After adjustment for age, race, gender, comorbidities, dyslipidemia, hospital type and number of in-hospital procedures, the HIV-positive patients were 1.38 times more likely to die in the hospital than the HIV negative patients.

There are a number of limitations to the data used in the current study, Dr. Pearce noted in an interview with Reuters Health. For example, it is not clear which patients had AIDS, and also smoking and use of illegal drugs is often not captured by hospital discharge data.

Nevertheless, he added, clinicians should be aware of the higher AMI mortality risk for HIV-positive patients identified in the current study. "We should be a little more vigilant to make sure we are offering them the same care," Dr. Pearce said. "We need to do another study to tease out the reasons for this."

His study appeared online July 4 in the American Journal of Cardiology.
2016 CD4 25% UD (less than 20). 27+ years positive. Isentress, Truvada, Acyclovir, Clonazepam, Zolpidem, Bupropion, Lisinopril, Pravastatin, Quetiapine, Doxcycline, Testosterone, Suatriptan/Naproxen, Restasis, Dorzolamide, Latanoprost, Asprin, lortab, Levothyroxine, Fioricet, Restasis, Triamclinolone, Nitrostat.

Offline Mishma

  • Member
  • Posts: 178
    • Marquis de Vauban
Re: HIV and Atherosclerosis
« Reply #4 on: August 20, 2012, 03:59:58 PM »
http://www.medscape.com/viewarticle/768435?src=nl_topic



Relative Risk of Cardiovascular Disease Among People Living With HIV
A Systematic Review and Meta-analysis
FM Islam; J Wu; J Jansson; DP Wilson
Authors and Disclosures
Posted: 08/20/2012; HIV Medicine. 2012;13(8):453-468. © 2012 Blackwell Publishing
   
 
Abstract and Introduction
Methods
Results
Discussion
References
Abstract and Introduction

Abstract

Objectives The aim of this study was to estimate the relative risk of cardiovascular disease (CVD) among people living with HIV (PLHIV) compared with the HIV-uninfected population.
Methods We conducted a systematic review and meta-analysis of studies from the peer-reviewed literature. We searched the Medline database for relevant journal articles published before August 2010. Eligible studies were observational and randomized controlled trials, reporting CVD, defined as myocardial infarction (MI), ischaemic heart disease, cardiovascular and cerebrovascular events or coronary heart disease among HIV-positive adults. Pooled relative risks were calculated for various groupings, including different classes of antiretroviral therapy (ART).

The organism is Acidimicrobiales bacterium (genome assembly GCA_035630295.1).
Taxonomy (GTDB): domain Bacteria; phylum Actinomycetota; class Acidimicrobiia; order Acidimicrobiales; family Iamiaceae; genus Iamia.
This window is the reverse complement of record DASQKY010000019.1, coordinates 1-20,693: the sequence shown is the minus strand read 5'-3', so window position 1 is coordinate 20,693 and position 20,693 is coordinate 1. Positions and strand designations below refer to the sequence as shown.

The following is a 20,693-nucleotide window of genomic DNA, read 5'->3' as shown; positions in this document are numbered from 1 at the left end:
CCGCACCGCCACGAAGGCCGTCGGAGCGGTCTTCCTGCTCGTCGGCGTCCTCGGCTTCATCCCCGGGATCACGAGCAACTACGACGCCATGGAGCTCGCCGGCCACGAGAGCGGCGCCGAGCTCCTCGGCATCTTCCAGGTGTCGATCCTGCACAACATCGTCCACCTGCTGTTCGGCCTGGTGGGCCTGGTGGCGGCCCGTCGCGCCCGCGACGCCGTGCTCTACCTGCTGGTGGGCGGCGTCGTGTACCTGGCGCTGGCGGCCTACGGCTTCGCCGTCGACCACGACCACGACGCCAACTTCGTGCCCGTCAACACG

Results The relative risk of CVD was 1.61 [95% confidence interval (CI) 1.43–1.81] among PLHIV without ART compared with HIV-uninfected people. The relative risk of CVD was 2.00 (95% CI 1.70–2.37) among PLHIV on ART compared with HIV-uninfected people and 1.52 (95% CI 1.35–1.70) compared with treatment-naοve PLHIV. We estimate the relative risk of CVD associated with protease inhibitor (PI)-, nucleoside reverse transcriptase inhibitor- and nonnucleoside reverse transcriptase inhibitor-based ART to be 1.11 (95% CI 1.05–1.17), 1.05 (95% CI 1.01–1.10) and 1.04 (95% CI 0.99–1.09) per year of exposure, respectively. Not all ART was associated with increased risk; specifically, lopinavir/ritonavir and abacavir were associated with the greater risk and the relative risk of MI for PI-based versus non-PI-based ART was 1.41 (95% CI 1.20–1.65).
Conclusion PLHIV are at increased risk of cardiovascular disease. Although effective in prolonging survival, ART (in particular PI-based regimens) is related to further increased risk of CVD events among people at highest initial absolute risk of cardiovascular disease.
2016 CD4 25% UD (less than 20). 27+ years positive. Isentress, Truvada, Acyclovir, Clonazepam, Zolpidem, Bupropion, Lisinopril, Pravastatin, Quetiapine, Doxcycline, Testosterone, Suatriptan/Naproxen, Restasis, Dorzolamide, Latanoprost, Asprin, lortab, Levothyroxine, Fioricet, Restasis, Triamclinolone, Nitrostat.